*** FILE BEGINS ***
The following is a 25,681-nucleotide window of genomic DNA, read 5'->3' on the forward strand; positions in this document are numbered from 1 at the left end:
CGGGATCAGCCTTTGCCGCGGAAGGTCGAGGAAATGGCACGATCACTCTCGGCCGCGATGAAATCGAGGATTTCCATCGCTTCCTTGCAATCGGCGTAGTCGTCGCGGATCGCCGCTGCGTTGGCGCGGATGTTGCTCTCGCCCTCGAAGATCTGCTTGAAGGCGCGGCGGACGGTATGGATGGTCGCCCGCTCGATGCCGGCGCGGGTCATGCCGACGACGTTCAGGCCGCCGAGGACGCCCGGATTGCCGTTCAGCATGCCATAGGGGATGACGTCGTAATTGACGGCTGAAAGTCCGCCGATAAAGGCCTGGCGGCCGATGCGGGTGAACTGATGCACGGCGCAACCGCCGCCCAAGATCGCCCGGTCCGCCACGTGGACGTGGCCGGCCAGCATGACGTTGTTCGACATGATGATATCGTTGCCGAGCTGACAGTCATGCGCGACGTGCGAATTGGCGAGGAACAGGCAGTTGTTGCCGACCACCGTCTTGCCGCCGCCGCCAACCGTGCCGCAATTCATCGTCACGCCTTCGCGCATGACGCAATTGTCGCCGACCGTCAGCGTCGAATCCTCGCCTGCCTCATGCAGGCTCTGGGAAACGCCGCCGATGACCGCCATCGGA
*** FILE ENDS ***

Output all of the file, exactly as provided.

The following is a 25,681-nucleotide window of genomic DNA, read 5'->3' on the forward strand; positions in this document are numbered from 1 at the left end:
CGGGATCAGCCTTTGCCGCGGAAGGTCGAGGAAATGGCACGATCACTCTCGGCCGCGATGAAATCGAGGATTTCCATCGCTTCCTTGCAATCGGCGTAGTCGTCGCGGATCGCCGCTGCGTTGGCGCGGATGTTGCTCTCGCCCTCGAAGATCTGCTTGAAGGCGCGGCGGACGGTATGGATGGTCGCCCGCTCGATGCCGGCGCGGGTCATGCCGACGACGTTCAGGCCGCCGAGGACGCCCGGATTGCCGTTCAGCATGCCATAGGGGATGACGTCGTAATTGACGGCTGAAAGTCCGCCGATAAAGGCCTGGCGGCCGATGCGGGTGAACTGATGCACGGCGCAACCGCCGCCCAAGATCGCCCGGTCCGCCACGTGGACGTGGCCGGCCAGCATGACGTTGTTCGACATGATGATATCGTTGCCGAGCTGACAGTCATGCGCGACGTGCGAATTGGCGAGGAACAGGCAGTTGTTGCCGACCACCGTCTTGCCGCCGCCGCCAACCGTGCCGCAATTCATCGTCACGCCTTCGCGCATGACGCAATTGTCGCCGACCGTCAGCGTCGAATCCTCGCCTGCCTCATGCAGGCTCTGGGAAACGCCGCCGATGACCGCCATCGGA